Lehigh74 posted:

I could be wrong, but I recall hearing that some of the more powerful PW transformers couldn’t get a UL tag not because of the plug or double grounding, but because they put out too much power.  I just looked at my Z and one of my ZWs.  Neither one had a UL tag.

I have the same understanding. The VW (same design as the ZW) was UL listed at 150W, but the ZW, despite exactly the same in terms of isolation and construction, was not because it was "too powerful" for "toys"

One more comment on the UL sticker, codes change, what was ok then may not be code now, for example the electric dryer was a three wire connection, now its , Hot,Hot, neutral and ground. The  old transformers did not have a polarized plug, now we see such on double insulated tools.  A GFI does not need a ground to work, as it measures the power in vs the power to the neutral if not the same which would indicate a leak of power and shut off.  As a construction safety manager I can not tell you how many times I have been given a GFI and the worker says the gfi does not work, gee  the GFI found a leak and shut down the unit.  then an investigation on the problem occurs, most times its a defective extension cord.  when the PW transformers were sold we did not have GFI and Arc fault outlets or breakers, just look at the fuse boxes with round glass fuses against  the Circuit breaker boxes today.  House fires dropped significantly since we stopped using 14 AWG in houses or knob and tube type distrubition systems or fabric wrapped wires, which the rodents ate and caused fires.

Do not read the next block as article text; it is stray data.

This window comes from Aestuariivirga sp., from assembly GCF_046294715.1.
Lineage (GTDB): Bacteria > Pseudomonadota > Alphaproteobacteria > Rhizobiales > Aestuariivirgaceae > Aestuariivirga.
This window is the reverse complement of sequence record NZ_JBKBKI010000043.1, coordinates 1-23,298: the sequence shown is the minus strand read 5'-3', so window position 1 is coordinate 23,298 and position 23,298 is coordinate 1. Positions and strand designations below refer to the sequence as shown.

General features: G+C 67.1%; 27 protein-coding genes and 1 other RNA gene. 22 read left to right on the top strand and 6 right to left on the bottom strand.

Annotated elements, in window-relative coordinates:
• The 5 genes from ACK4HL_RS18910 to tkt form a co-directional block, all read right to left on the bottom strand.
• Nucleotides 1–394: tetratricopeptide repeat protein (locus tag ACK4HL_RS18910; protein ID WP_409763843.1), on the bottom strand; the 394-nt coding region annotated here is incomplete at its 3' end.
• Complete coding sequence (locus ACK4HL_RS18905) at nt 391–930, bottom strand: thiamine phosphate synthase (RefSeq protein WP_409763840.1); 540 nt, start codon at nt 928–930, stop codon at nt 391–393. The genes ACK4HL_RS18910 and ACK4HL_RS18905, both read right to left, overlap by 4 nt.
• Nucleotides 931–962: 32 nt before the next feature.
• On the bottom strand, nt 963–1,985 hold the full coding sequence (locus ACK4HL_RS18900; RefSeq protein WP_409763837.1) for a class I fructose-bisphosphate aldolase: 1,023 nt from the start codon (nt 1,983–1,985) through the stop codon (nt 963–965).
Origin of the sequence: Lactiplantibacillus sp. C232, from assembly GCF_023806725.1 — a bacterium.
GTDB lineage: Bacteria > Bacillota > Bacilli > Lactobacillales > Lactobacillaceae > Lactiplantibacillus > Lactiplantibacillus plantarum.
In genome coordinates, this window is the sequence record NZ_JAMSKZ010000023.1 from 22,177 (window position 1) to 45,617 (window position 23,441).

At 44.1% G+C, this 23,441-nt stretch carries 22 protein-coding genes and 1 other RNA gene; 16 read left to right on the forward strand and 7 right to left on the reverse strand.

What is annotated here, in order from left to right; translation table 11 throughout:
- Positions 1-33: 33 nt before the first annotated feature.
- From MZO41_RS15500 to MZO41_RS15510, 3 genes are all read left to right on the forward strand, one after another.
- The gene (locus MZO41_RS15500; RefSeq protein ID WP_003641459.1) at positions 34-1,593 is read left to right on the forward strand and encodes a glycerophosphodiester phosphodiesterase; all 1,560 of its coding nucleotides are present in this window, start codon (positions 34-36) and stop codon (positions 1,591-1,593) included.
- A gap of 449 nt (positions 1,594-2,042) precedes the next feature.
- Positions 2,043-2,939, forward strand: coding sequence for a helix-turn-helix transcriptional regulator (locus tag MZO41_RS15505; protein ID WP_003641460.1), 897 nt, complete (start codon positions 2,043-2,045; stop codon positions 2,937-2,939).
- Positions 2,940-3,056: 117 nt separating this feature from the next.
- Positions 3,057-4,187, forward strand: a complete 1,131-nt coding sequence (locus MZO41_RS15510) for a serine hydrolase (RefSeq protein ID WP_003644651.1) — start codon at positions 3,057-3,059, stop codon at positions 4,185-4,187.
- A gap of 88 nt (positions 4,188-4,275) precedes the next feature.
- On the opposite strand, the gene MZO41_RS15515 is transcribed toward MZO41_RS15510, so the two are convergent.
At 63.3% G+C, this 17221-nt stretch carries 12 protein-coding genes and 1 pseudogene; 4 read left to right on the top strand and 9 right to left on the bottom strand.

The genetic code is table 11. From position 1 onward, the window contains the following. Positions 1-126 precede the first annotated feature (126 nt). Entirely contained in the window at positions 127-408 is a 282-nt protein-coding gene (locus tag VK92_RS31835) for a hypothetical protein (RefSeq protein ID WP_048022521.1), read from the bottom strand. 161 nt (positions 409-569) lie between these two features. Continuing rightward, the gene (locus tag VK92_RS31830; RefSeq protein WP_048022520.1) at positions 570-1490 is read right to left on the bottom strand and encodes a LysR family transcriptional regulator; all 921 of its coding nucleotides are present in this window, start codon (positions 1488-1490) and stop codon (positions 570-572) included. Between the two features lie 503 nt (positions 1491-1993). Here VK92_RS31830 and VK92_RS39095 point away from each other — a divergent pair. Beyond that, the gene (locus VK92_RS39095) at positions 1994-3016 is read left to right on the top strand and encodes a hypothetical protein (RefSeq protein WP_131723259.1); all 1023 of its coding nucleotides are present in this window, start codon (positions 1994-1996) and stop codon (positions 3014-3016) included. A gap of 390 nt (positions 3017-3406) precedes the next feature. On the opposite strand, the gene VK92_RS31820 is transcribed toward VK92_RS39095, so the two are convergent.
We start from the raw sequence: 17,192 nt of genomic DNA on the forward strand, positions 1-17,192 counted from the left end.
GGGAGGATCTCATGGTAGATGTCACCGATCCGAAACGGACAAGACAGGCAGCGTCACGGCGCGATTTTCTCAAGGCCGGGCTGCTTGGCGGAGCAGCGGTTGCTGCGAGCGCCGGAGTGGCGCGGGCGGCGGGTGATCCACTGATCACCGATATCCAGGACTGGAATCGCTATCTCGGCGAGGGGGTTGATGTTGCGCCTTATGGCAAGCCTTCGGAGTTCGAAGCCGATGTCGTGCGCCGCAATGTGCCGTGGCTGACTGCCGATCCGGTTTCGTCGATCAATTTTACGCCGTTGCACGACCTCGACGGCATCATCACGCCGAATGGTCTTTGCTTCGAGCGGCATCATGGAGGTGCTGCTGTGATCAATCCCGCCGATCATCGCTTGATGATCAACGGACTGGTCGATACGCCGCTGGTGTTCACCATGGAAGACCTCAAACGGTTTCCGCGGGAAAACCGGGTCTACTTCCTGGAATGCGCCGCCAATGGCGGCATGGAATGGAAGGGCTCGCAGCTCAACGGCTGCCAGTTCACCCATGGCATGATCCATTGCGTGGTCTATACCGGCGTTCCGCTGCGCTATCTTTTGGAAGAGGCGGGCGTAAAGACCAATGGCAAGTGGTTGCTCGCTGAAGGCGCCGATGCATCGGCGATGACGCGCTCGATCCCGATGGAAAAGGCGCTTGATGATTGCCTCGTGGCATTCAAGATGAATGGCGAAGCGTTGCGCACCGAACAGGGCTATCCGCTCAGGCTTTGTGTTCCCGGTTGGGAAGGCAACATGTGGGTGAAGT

Cute UL stickers from what the 1960's or earlier. UL today is far more advanced in electronics certification than it was 60 or 70 years ago.

Back then they used methods applicable to the THEN electronics.  If you are counting on your grand-daddy's certifications good luck!

AlanHN

All this talk of "UL" listings aside...getting back to the original question.

I have been running my "electronic" - equipped locos with an MRC 027 "Dual Power" unit; much newer than "old style lionel transformers". It runs them just fine.

I did try an American Flyer 15B with the same steam engines, just to see how they would perform. The speed control was not as precise, but they did put out more smoke...I'm guessing the 15B's minimum voltage is higher than that of the MRC unit, so the smoke resistor heats up quicker(?)

Mark in Oregon

Just glad I have a modern UL certified Z-4000!  (WINK) I have a Monster theatre quality surge device on the input side and either a Scott's Odds and Ends surge device OR a QSI Power Guard on the output side. Works for me. Also since my electric service installed a voltage regulator on my power pole, I rarely have to change any type of lightbulb.

vita sine litteris mors est  (Seneca)

Tinplate Art posted:

Just glad I have a modern UL certified Z-4000!  (WINK) I have a Monster theatre quality surge device on the input side and either a Scott's Odds and Ends surge device OR a QSI Power Guard on the output side. Works for me. Also since my electric service installed a voltage regulator on my power pole, I rarely have to change any type of lightbulb.

FYI the QSI Power Guard uses TVS's with some LEDs to indicate spikes. They were ahead of the curve long before TVS's became the talk of OGR. The main consequence of UL today is the 10 amp limit per channel on transformer outputs. 

Pete

KOOLjock1 posted:

People hate me for running my layout of Pre-War, Post War, Modern Era, TMCC and LionChief Plus off a 1949 ZW/KW combo with no added protection... but I've never had an electronics issue in over 20 years of operation.

Jon